I read the stories early this morning and made a note to myself to write about today – but when I tried, it didn’t seem as interesting and noteworthy until I read Saul Hansell‘s post at the New York Times The iTunes Store: Profit Machine which pretty much says the iPhone is where it’s at because of the software you can get on it.
“…The emergence of creative and useful software is putting the iPhone in a completely different class than any other cellphone. Laura Holson reported in the New York Times last week how applications are loosening the grip of the network carriers.”
The profitablility comes because it’s software that’s being delivered and everything ends up going through iTunes anyway:
“…Let’s compare the iTunes business to Amazon.com, the biggest online merchant of physical goods. Amazon’s gross profit is 24 percent of its sales. That represents the share of the sales it keeps after paying for the merchandise, credit card fees and shipping.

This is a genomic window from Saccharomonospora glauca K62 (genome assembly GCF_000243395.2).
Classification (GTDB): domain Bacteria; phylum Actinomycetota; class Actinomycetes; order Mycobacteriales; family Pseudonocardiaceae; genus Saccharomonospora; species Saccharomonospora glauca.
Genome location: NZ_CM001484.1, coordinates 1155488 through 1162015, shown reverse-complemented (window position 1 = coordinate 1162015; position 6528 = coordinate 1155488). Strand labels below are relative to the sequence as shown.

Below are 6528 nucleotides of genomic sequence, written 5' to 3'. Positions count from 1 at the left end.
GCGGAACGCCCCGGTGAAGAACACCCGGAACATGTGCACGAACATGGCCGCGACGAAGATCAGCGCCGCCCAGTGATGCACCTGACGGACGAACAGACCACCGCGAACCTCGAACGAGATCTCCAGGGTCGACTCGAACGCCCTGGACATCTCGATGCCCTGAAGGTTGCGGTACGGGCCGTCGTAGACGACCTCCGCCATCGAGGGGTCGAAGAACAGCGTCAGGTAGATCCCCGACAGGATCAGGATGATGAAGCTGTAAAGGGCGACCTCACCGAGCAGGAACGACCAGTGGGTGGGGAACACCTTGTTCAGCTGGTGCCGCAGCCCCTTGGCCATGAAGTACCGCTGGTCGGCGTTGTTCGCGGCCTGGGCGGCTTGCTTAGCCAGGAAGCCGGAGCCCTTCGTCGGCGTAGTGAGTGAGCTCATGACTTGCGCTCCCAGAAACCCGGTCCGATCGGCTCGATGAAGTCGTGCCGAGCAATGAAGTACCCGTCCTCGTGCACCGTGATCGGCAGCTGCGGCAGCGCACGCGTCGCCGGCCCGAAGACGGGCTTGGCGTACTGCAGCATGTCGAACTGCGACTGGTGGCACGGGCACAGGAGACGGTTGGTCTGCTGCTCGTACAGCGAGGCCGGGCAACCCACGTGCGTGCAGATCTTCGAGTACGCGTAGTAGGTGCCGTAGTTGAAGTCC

Compare that to iTunes: Assume Apple pays about 2 percent for credit card fees. That brings its 30 percent take down to about 28 percent. Apple, of course, doesn’t have any shipping fees. Yes, Apple does pay for the Internet bandwidth to deliver the applications, music and video it sells, but even so Apple’s gross margin is better than that of Amazon.
Apple’s net is even better. Amazon spends 37 percent of its gross profit on its warehouses and other costs of handling its merchandise, costs that Apple doesn’t have. And it spends another 11 percent of its gross profit on marketing. The iTunes store is built into to the software that iPod and iPhone owners must use, so Apple’s incremental marketing costs are rather low.”
Could it be that selling what is “virtual” rather than real – a piece of software – is more profitable than the real thing? Yes.
One difference though – between Virtual Objects in Virtual Worlds and a piece of software that operates on real, 3D Physical device – an iPhone – is just that …. there’s a program, but it’s used in the real word; as it’s delivered by the internet, the cost is just about $0 to deliver it.